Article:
My fourth book, All Things Cease to Appear, is loosely based on the true murder of a Rochester, NY woman which had been a cold case when I discovered it back in the 90’s when my husband was a resident in that city, and we had rented a house in the suburb where the murder took place. I couldn’t get that story out of my head for years, then one day came across some newspaper articles about the case and decided to go ahead and write about it. I used the real facts of the murder as the architecture of the novel but invented everything around it – the setting, near to my home in Albany, the characters, based on people I knew in our small town, the old house where the drama took place, based on a house we had rented that had ghosts – I basically changed everything but used the details of the murder as a structural rubric. (The book was published in 2016, around the same time the FBI reopened the case with fresh DNA evidence and, in 2022, the husband was finally convicted.)
3. What’s your “life as a writer” like? Do you have set hours each day to write, or do you go through spells without writing at all, and then write madly when an idea or event strikes you with inspiration?
Inspiration can be hard to come by and is unreliable. The only way to get a book done is to work on it every single day. Writing a novel or a book of stories requires focus, devotion, and discipline. Finishing a novel is the hardest thing in the world to do. I like to say it’s like digging out of prison with a spoon.
When I’m working on something I wake up every morning, make coffee, and sit down at my desk. Some days are better than others. I might write three or four pages one day and the next write only a paragraph. Or maybe only a sentence. It’s hard to predict. When I’m not able to write for whatever reason, I have learned to be patient, to trust that the work is still going on in my head. And then one day suddenly it comes. Every time I write a new novel it’s like starting all over again from scratch.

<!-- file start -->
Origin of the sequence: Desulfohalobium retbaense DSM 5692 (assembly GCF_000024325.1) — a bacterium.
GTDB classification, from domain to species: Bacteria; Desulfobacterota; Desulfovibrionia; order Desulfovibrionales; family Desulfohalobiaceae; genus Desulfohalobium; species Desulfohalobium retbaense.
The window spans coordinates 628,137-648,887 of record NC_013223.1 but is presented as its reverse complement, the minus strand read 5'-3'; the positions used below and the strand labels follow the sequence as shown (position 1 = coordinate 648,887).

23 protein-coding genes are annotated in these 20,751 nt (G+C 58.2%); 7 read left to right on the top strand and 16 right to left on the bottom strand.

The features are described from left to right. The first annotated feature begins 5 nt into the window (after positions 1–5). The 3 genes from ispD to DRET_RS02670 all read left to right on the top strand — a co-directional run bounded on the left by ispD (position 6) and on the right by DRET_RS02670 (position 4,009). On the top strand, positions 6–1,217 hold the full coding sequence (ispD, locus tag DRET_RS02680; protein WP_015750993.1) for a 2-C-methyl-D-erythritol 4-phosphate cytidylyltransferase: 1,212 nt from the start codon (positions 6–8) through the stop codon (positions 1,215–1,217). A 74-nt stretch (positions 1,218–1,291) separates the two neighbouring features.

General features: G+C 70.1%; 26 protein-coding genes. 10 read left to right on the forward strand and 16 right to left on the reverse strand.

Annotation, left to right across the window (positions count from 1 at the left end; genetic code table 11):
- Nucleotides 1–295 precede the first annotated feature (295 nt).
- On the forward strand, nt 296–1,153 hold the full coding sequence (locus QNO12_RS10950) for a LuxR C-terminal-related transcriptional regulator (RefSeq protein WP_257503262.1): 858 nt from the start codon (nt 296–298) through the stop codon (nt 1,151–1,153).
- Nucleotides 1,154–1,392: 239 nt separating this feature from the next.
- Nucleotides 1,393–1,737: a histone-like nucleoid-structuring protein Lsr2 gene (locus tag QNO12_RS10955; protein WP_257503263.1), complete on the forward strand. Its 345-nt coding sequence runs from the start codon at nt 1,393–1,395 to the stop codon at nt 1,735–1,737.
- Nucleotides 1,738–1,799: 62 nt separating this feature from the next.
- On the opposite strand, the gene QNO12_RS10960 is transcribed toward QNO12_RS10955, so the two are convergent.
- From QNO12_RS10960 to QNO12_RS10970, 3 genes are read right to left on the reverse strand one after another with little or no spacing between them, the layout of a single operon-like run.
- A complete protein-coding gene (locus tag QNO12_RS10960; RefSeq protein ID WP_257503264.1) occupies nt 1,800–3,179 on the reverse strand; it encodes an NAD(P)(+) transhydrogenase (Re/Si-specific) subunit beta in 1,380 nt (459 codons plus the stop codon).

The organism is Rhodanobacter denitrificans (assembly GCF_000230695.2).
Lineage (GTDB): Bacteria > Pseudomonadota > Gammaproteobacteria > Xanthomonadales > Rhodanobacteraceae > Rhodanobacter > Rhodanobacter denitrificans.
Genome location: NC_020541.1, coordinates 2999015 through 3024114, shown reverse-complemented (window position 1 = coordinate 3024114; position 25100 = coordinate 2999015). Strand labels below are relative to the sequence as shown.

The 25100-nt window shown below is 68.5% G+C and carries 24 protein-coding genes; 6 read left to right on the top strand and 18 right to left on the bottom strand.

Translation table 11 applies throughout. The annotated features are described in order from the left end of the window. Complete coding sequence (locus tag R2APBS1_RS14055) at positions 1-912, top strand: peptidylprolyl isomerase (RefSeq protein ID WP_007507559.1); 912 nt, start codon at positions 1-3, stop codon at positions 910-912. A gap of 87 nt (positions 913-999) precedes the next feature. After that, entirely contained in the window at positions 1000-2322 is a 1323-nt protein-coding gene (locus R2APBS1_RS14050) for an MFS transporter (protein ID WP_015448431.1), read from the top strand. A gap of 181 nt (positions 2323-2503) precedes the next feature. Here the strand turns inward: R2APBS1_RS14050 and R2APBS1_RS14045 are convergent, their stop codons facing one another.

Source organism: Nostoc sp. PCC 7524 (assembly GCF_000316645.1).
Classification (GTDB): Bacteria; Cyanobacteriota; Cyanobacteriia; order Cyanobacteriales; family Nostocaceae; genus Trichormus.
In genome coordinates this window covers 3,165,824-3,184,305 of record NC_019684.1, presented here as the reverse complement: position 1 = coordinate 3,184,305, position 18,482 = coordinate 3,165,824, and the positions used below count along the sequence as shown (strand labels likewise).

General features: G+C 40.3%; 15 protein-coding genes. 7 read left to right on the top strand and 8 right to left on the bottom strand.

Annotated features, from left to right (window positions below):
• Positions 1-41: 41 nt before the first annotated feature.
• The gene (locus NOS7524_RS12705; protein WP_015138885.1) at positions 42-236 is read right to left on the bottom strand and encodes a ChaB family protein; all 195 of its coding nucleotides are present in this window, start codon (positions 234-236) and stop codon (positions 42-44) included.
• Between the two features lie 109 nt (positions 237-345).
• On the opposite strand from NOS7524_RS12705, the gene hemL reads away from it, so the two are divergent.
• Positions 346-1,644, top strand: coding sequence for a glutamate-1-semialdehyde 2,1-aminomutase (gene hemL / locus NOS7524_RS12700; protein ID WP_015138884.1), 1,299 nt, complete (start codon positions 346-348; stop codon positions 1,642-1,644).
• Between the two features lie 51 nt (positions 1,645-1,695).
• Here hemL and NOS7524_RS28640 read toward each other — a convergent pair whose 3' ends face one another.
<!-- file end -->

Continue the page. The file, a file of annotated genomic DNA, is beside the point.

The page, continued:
4. Before you were first published, did you feel sure that you would become a published writer? What contributed to your most positive thinking? Your most negative thinking?
I have always wanted to write, beginning when I was ten years old. I started as a poet because I fell in love with language, with words. I had an ear for language. I knew I was going to be a writer; I didn’t want to be anything else. And I was very serious about it. I studied other poets and read poetry incessantly.
In college, I worked with outstanding teachers. Then – in my sophomore year I became interested in film. I took my junior year at NYU and, after graduating, intent on making films, I attended the American Film Institute in Los Angeles where I learned how to write screenplays.
Screenwriting is a lot less precious than writing poetry, and writing scripts taught me how to tell a story that appeals to an audience, and how to build a character with pictures. Think about that for a moment. Building characters with pictures. It may help you to figure out how to show your reader what a character is going through as opposed to explaining it to the reader, which is boring. Characters, of course, are the essence of stories, and that’s around the time I figured out how to combine characters with language – fiction.
I wrote my first short story when I was 25. That eventually led me to Iowa where I earned my MFA and started teaching. You build your career by putting in the time and the work and in doing so you begin to trust yourself, that you can do it. The more you read, the more you understand what you’re doing, or trying to do, with words and sentences and paragraphs. At Iowa, I learned not to be afraid of criticism. And to use it to get better.